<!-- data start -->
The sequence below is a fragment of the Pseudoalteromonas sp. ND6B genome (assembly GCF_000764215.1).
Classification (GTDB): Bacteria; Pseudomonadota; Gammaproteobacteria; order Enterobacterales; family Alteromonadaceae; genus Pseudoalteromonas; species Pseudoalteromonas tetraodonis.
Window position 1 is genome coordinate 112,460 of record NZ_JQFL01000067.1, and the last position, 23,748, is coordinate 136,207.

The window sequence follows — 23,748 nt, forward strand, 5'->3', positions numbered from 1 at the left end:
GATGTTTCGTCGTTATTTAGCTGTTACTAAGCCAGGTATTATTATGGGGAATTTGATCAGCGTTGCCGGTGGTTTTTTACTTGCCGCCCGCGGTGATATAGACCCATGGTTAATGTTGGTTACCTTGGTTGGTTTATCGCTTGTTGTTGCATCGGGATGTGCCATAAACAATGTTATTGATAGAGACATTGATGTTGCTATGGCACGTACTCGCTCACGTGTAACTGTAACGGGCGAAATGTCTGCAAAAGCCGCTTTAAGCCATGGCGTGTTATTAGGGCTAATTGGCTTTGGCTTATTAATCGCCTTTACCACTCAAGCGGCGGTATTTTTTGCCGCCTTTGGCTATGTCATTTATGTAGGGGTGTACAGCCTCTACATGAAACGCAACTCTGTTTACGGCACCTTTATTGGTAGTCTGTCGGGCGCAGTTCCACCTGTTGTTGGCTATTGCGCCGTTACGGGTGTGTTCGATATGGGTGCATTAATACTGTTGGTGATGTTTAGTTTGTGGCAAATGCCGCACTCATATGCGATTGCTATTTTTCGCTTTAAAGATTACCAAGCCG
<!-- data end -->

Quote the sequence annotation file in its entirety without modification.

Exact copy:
The sequence below is a fragment of the Pseudoalteromonas sp. ND6B genome (assembly GCF_000764215.1).
Classification (GTDB): Bacteria; Pseudomonadota; Gammaproteobacteria; order Enterobacterales; family Alteromonadaceae; genus Pseudoalteromonas; species Pseudoalteromonas tetraodonis.
Window position 1 is genome coordinate 112,460 of record NZ_JQFL01000067.1, and the last position, 23,748, is coordinate 136,207.

The window sequence follows — 23,748 nt, forward strand, 5'->3', positions numbered from 1 at the left end:
GATGTTTCGTCGTTATTTAGCTGTTACTAAGCCAGGTATTATTATGGGGAATTTGATCAGCGTTGCCGGTGGTTTTTTACTTGCCGCCCGCGGTGATATAGACCCATGGTTAATGTTGGTTACCTTGGTTGGTTTATCGCTTGTTGTTGCATCGGGATGTGCCATAAACAATGTTATTGATAGAGACATTGATGTTGCTATGGCACGTACTCGCTCACGTGTAACTGTAACGGGCGAAATGTCTGCAAAAGCCGCTTTAAGCCATGGCGTGTTATTAGGGCTAATTGGCTTTGGCTTATTAATCGCCTTTACCACTCAAGCGGCGGTATTTTTTGCCGCCTTTGGCTATGTCATTTATGTAGGGGTGTACAGCCTCTACATGAAACGCAACTCTGTTTACGGCACCTTTATTGGTAGTCTGTCGGGCGCAGTTCCACCTGTTGTTGGCTATTGCGCCGTTACGGGTGTGTTCGATATGGGTGCATTAATACTGTTGGTGATGTTTAGTTTGTGGCAAATGCCGCACTCATATGCGATTGCTATTTTTCGCTTTAAAGATTACCAAGCCG